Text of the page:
About 40 percent of the people who took the tests also opted to share Facebook profile data, resulting in a large science research database, the University of Cambridge psychometrics center said of the project on its website.
Facebook said it has suspended “around 200” apps on its platform as part of an investigation into misuse of private user data. The investigation was launched after revelations that political consulting firm Cambridge Analytica hijacked data on some 87 million Facebook users as it worked on Donald Trump’s 2016 campaign. “The investigation process is in full swing,” said an online statement from Facebook product partnerships vice president Ime Archibong. “We have large teams of internal and external experts working hard to investigate these apps as quickly as possible. To date thousands of apps have been investigated and around 200 have been suspended — pending a thorough investigation into whether they did in fact misuse any data.”
Archibong added that “where we find evidence that these or other apps did misuse data, we will ban them and notify people via this website.” The revelations over Cambridge Analytica have prompted investigations on both sides of the Atlantic and led Facebook to tighten its policies on how personal data is shared and accessed. Facebook made a policy change in 2014 limiting access to user data but noted that some applications still had data obtained prior to the revision. “There is a lot more work to be done to find all the apps that may have misused people’s Facebook data — and it will take time,” Archibong said. Facebook chief executive Mark Zuckerberg spent most of the past month on the fallout from revelations about Cambridge Analytica’s data hijacking, seeking to assuage fears that the California-based internet colossus can safeguard privacy while making money by targeting ads based on what people share about themselves.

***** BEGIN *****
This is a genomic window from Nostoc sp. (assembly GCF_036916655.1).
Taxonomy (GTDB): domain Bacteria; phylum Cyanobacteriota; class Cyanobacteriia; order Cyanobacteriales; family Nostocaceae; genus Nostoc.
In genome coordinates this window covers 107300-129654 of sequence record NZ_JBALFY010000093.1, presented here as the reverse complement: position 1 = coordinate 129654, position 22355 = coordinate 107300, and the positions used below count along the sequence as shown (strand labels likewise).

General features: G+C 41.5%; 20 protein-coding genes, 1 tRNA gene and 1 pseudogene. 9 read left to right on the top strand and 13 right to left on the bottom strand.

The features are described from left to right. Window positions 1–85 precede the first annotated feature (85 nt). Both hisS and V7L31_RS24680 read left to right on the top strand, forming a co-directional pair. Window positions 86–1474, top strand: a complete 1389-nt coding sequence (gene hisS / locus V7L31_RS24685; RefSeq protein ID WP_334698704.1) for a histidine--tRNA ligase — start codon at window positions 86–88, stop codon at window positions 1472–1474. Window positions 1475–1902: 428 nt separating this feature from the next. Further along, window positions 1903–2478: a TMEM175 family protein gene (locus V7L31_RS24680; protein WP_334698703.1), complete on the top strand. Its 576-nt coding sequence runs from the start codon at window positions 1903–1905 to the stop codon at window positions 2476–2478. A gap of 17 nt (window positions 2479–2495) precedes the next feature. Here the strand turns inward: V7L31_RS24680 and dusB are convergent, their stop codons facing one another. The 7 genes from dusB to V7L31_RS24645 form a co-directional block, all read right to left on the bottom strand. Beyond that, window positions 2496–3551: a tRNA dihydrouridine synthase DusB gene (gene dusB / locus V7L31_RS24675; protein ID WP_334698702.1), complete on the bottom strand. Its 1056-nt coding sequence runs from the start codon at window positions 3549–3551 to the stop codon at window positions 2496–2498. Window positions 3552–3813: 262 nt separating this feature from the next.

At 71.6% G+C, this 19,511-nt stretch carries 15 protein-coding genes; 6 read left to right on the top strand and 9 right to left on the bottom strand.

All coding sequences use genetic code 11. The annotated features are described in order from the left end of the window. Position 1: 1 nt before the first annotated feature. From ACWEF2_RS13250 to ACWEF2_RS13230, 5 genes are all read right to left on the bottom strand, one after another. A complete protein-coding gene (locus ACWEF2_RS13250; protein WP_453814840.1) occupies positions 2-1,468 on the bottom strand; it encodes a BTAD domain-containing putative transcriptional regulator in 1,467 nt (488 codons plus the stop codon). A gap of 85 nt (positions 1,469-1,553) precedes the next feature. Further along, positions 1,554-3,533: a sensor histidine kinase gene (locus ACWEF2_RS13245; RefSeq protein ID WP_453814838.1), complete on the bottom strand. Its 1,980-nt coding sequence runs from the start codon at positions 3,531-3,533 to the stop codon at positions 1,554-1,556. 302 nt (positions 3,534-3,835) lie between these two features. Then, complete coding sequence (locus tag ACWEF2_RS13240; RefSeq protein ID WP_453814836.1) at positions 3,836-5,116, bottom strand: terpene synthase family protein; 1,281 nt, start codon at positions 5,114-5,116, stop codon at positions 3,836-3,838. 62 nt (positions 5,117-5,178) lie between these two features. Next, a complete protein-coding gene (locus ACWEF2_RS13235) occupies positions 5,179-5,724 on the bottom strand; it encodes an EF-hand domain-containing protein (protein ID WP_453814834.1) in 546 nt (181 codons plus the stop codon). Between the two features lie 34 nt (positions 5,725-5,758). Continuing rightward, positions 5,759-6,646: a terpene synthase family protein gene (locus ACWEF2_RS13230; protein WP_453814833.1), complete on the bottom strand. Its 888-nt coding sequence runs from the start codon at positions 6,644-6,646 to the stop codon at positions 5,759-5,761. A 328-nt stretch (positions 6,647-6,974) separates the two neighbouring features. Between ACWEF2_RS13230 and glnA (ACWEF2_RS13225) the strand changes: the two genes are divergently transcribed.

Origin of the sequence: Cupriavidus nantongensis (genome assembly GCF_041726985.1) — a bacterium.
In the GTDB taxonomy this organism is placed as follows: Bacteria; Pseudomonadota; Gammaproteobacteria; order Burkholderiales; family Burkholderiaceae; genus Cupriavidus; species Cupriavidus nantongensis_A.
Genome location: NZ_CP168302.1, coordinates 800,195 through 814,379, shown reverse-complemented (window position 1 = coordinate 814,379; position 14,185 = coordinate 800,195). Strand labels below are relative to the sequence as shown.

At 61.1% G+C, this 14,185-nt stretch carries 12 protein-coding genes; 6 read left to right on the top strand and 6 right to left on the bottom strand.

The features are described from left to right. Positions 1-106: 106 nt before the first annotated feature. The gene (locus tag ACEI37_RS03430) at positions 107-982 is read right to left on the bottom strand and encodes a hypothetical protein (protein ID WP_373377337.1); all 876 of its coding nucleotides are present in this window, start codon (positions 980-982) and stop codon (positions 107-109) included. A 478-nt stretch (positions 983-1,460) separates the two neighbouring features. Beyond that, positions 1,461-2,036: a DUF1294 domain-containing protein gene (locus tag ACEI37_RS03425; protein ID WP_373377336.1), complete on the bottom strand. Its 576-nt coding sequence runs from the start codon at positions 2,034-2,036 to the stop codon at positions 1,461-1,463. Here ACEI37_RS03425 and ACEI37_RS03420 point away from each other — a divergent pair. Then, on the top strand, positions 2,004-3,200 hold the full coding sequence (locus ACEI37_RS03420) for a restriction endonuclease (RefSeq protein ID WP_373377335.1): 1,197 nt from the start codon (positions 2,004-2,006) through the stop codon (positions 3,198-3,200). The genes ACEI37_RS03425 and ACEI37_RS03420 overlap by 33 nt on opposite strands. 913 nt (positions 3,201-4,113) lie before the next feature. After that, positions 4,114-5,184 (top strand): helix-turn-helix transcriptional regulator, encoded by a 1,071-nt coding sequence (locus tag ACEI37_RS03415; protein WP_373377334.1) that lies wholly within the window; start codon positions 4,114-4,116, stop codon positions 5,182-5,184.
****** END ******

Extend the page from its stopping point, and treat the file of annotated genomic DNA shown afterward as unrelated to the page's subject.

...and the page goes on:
Efforts to rebuild trust in Facebook include a review of all applications that had access to large amounts of user data. The 200 applications Facebook said it suspended included one called myPersonality that collected psychological information shared by millions of members of the social network who voluntarily took “psychometric” tests. “We suspended the myPersonality app almost a month ago because we believe that it may have violated Facebook’s policies,” Archibong said Monday in response to an AFP inquiry. “We are currently investigating the app, and if myPersonality refuses to cooperate or fails our audit, we will ban it.”
About 40 percent of the people who took the tests also opted to share Facebook profile data, resulting in a large science research database, the University of Cambridge psychometrics center said of the project on its website. Security and encryption at the website used to share data with registered academic collaborators was meager and easily bypassed, according to a report Monday in British magazine New Scientist.